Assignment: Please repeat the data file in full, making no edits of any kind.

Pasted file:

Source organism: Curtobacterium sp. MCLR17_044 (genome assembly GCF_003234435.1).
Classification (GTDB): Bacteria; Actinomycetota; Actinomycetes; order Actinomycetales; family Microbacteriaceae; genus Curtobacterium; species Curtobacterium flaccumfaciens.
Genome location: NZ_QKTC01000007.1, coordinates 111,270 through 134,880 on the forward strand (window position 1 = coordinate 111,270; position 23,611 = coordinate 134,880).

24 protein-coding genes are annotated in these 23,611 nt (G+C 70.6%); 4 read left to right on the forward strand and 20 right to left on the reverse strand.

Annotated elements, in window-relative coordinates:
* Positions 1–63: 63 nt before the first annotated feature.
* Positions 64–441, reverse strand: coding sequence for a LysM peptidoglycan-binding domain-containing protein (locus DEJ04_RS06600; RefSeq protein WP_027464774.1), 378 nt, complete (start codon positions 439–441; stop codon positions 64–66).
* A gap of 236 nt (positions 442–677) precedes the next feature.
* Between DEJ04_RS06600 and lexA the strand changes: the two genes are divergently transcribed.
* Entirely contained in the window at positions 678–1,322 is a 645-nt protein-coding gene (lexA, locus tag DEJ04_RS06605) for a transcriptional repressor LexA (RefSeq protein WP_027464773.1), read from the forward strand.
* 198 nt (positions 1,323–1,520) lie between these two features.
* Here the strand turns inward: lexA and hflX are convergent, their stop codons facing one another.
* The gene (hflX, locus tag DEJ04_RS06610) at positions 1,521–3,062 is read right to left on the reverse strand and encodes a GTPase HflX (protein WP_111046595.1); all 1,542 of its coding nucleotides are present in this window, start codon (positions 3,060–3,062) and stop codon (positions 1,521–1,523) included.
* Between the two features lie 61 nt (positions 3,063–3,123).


Source organism: Curtobacterium sp. MCLR17_044 (genome assembly GCF_003234435.1).
Classification (GTDB): Bacteria; Actinomycetota; Actinomycetes; order Actinomycetales; family Microbacteriaceae; genus Curtobacterium; species Curtobacterium flaccumfaciens.
Genome location: NZ_QKTC01000007.1, coordinates 111,270 through 134,880 on the forward strand (window position 1 = coordinate 111,270; position 23,611 = coordinate 134,880).

24 protein-coding genes are annotated in these 23,611 nt (G+C 70.6%); 4 read left to right on the forward strand and 20 right to left on the reverse strand.

Annotated elements, in window-relative coordinates:
* Positions 1–63: 63 nt before the first annotated feature.
* Positions 64–441, reverse strand: coding sequence for a LysM peptidoglycan-binding domain-containing protein (locus DEJ04_RS06600; RefSeq protein WP_027464774.1), 378 nt, complete (start codon positions 439–441; stop codon positions 64–66).
* A gap of 236 nt (positions 442–677) precedes the next feature.
* Between DEJ04_RS06600 and lexA the strand changes: the two genes are divergently transcribed.
* Entirely contained in the window at positions 678–1,322 is a 645-nt protein-coding gene (lexA, locus tag DEJ04_RS06605) for a transcriptional repressor LexA (RefSeq protein WP_027464773.1), read from the forward strand.
* 198 nt (positions 1,323–1,520) lie between these two features.
* Here the strand turns inward: lexA and hflX are convergent, their stop codons facing one another.
* The gene (hflX, locus tag DEJ04_RS06610) at positions 1,521–3,062 is read right to left on the reverse strand and encodes a GTPase HflX (protein WP_111046595.1); all 1,542 of its coding nucleotides are present in this window, start codon (positions 3,060–3,062) and stop codon (positions 1,521–1,523) included.
* Between the two features lie 61 nt (positions 3,063–3,123).